Triangulating Timbre in Sigur Rós’s Iceland
Brad Osborn [+]
University of Kansas
David Kenneth Blake [+]
University of Akron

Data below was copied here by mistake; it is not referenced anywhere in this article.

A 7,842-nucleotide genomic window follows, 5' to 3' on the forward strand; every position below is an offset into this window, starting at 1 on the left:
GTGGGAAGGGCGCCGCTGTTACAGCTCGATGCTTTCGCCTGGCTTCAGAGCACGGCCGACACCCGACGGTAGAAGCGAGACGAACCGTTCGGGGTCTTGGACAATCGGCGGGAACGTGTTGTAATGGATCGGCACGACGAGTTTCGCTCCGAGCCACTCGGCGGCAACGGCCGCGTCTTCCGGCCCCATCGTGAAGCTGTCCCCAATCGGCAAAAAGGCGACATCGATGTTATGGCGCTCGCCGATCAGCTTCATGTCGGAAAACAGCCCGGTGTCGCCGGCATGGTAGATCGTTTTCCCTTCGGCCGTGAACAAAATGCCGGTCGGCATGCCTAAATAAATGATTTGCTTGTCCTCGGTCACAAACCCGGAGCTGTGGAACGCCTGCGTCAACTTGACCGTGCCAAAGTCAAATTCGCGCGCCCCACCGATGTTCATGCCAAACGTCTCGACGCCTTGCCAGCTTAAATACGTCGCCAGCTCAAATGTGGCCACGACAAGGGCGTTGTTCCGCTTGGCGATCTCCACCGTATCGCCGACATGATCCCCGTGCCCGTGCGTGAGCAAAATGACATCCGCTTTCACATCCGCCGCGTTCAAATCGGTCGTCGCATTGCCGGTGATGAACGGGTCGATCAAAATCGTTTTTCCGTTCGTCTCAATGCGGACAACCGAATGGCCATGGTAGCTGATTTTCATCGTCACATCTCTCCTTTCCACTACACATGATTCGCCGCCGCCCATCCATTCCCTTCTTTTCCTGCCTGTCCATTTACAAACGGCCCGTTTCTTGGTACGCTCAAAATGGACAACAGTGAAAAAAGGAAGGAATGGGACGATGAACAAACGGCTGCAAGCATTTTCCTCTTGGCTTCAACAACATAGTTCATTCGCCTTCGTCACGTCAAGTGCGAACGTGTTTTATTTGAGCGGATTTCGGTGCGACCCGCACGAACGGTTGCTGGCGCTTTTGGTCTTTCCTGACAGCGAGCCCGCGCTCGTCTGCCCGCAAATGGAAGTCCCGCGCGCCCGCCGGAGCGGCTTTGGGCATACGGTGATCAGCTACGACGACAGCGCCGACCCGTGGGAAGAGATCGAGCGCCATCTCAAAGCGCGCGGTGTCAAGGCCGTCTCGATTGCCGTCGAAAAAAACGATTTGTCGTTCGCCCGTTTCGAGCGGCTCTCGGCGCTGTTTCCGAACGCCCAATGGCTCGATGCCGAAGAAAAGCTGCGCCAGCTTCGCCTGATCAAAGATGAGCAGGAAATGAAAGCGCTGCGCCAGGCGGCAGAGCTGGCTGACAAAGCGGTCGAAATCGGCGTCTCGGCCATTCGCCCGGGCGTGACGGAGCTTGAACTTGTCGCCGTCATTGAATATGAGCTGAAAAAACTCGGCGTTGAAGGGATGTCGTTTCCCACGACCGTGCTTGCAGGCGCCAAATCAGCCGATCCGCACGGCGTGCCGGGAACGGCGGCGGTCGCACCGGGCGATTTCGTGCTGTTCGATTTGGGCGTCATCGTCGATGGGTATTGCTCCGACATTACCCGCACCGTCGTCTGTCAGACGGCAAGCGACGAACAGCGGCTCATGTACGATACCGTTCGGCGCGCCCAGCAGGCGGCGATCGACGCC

Heima, the feature-length film from the Icelandic post-rock group Sigur Rós, has received considerable scholarly and critical attention, largely because it foregrounds the relationship between music and place. However, the film also takes viewers on a sonic tour of Iceland, and thus provides the opportunity to discuss timbre as not only the sound of place, but also the result of creative sonic and cinematic production. With a view toward analyzing the inherently multivalent, collaborative nature of such timbres, I introduce a new methodology I call timbral triangulation. Whereas timbre in studio recordings can be understood as the triangulation of instruments/technology/ producers that projects a ‘polished’ ethos of the studio, live recordings typically replace the technology and producers of the studio with the instruments/soundboard/crowd triangulation of a concert venue, which problematically serves as a synecdoche for the ‘raw’ experience of authenticity. I submit that Heima provides a comparatively rare timbral triangulation of instrument/place/microphone, wherein the increased focus on place (enhanced through cinema) ironically elevates the role of the microphone in its ability to capture the ‘natural’ sound of the instruments-in-place. However, this natural imagery is, unsurprisingly, also a product of very controlled signal processing in post-production. Interviews with the film’s sound editor Mehdi Hassine and re-recording mixer Chris Johnston will serve to problematise the supposedly structuralist relationship between music and place, and to specify exactly what role the physical places and instruments themselves play in the recorded sounds. Though admittedly nascent, the study of timbre in recorded (popular) music is already diverging between approaches that focus on source instruments and voices (Slater 2011, Blake 2012), and approaches that treat the studio and its inhabitants as a collaborative ecosystem (Zagorski-Thomas 2010, Easley 2011). Timbral triangulation aims to put these approaches in conversation with each other, and to elevate the role of place in the production of timbre.